CES 2011 telehealth highlights

Rounding up the CES news on telehealth (updated 11 Jan):

  • Mobihealthnews has a preview slideshow of what they rated as the most interesting telehealth-related items at CES.  Our top picks from theirs:
    1. the long-awaited Lifecomm mPERS from Hughes Telematics with minority partners Qualcomm and AMAC. Available end of 2011. Release. Website.
    2. AliveCor’s iPhone ECG: a case for the iPhone 4 that pairs with an app to create a clinical-quality ECG. This is probably a 2012 Game Changer (see below) if it gains FDA and CE approvals–and keeps its pricing around the rumored sub-$100 price point. Check out MedGadget and the Dr. David Albert video.
    3. iHealth Lab’s Blood Pressure Monitoring system for the iPhone (iPad and iPod): a dock and cuff combination, in release shortly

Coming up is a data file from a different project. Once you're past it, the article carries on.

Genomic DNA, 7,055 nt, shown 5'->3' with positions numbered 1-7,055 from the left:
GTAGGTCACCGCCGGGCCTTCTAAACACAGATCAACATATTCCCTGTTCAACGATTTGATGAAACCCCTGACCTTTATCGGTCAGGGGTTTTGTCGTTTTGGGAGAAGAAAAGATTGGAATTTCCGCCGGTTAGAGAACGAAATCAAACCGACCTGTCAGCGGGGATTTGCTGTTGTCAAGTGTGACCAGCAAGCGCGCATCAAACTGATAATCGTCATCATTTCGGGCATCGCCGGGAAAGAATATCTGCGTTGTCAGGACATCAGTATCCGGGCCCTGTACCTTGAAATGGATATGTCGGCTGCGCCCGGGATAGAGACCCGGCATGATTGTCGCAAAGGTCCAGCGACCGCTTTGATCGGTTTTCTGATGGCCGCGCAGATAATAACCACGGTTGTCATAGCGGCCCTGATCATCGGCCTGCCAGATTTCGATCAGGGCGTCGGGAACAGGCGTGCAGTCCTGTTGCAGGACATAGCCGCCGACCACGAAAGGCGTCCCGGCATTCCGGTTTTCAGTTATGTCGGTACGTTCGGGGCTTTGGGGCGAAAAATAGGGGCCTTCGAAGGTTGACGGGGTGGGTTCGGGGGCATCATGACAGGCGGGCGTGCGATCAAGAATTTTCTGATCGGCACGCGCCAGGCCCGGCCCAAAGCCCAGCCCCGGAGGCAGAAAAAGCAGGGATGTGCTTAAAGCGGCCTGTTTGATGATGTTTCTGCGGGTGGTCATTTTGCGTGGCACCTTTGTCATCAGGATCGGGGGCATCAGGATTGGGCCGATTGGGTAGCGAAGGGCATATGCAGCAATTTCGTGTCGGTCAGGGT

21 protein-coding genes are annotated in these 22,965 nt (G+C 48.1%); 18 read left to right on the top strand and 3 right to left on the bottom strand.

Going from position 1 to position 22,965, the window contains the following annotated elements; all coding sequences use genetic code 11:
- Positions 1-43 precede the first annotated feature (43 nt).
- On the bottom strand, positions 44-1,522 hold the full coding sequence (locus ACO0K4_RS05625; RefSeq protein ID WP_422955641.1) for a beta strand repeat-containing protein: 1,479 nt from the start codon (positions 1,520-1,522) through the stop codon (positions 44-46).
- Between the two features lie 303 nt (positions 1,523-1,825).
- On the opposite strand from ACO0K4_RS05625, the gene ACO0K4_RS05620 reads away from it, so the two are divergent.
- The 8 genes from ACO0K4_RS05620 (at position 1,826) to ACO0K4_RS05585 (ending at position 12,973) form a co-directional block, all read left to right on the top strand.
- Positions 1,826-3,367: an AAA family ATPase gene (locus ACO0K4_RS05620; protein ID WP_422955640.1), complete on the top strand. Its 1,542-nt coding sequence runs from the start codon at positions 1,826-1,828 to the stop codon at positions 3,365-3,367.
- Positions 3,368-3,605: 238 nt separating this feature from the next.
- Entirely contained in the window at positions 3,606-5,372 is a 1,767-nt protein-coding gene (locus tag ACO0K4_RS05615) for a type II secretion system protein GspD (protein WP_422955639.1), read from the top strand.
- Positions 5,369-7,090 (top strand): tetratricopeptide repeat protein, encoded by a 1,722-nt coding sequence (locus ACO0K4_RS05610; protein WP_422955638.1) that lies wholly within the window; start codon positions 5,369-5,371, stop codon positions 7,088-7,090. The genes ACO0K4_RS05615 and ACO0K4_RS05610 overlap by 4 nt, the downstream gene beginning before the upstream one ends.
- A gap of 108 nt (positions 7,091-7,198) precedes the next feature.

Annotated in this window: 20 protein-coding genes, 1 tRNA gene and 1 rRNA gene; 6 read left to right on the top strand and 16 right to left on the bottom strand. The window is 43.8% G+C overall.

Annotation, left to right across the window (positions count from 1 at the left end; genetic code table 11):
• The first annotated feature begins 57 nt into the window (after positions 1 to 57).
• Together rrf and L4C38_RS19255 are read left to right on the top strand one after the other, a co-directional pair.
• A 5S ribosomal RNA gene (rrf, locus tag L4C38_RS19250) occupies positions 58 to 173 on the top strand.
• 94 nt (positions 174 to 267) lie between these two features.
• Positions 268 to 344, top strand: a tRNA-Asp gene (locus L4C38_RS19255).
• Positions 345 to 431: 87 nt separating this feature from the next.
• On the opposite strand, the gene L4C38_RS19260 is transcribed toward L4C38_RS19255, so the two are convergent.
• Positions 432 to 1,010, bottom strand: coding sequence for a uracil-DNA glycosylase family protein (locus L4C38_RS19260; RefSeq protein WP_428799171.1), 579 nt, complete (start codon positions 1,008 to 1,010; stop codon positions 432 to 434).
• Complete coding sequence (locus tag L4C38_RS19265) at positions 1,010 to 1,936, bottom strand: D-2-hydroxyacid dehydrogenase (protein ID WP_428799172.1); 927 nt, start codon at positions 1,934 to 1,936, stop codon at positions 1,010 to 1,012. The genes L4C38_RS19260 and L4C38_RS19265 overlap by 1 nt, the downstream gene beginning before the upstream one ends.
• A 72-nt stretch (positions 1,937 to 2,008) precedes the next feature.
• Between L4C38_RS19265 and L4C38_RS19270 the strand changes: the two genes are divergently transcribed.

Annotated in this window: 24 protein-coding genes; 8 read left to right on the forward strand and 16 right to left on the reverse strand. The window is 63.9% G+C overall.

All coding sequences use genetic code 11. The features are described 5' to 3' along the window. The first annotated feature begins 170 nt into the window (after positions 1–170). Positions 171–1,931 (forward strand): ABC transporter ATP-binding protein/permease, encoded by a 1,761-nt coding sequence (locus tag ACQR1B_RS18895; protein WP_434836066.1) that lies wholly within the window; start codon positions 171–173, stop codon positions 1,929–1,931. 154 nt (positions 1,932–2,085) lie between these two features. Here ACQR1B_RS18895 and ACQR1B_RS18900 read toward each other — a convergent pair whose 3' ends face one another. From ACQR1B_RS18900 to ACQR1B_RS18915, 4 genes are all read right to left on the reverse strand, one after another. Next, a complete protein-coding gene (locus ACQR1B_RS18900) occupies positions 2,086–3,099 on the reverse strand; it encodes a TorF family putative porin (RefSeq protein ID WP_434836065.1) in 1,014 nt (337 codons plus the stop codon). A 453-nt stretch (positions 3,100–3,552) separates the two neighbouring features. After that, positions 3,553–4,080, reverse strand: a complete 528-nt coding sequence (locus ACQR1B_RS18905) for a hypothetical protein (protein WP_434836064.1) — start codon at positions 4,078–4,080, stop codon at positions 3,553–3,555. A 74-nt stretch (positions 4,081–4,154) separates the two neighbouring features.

4. Withings’ latest: the Blood Pressure Monitor cuff with a transmitter at the end that connects to an iPhone, iPad or iPod and feeds information into respective apps. This also made CNN’s top CES devices .
    5. The Ideal Life Health Tablet:  a proprietary device that claims it is ‘the first tablet that automatically synchronizes with data systems used by providers, patients or caregivers.’  Photo not available. Release.
    6. Diabetes monitoring remains hot; perhaps because of this, the devices and apps are beginning to resemble others plus variations. Consumer Cellular, a wireless provider to AARP members, is adding lifestyle apps, including diabetes monitoring. along with a GPS tracker. Release. Telcare displayed its 3GM blood glucose meter, still in prototype and with no FDA approvals, at Qualcomm’s exhibit as it utilizes Qualcomm’s M2M ‘Internet of Everything Module.’ Release.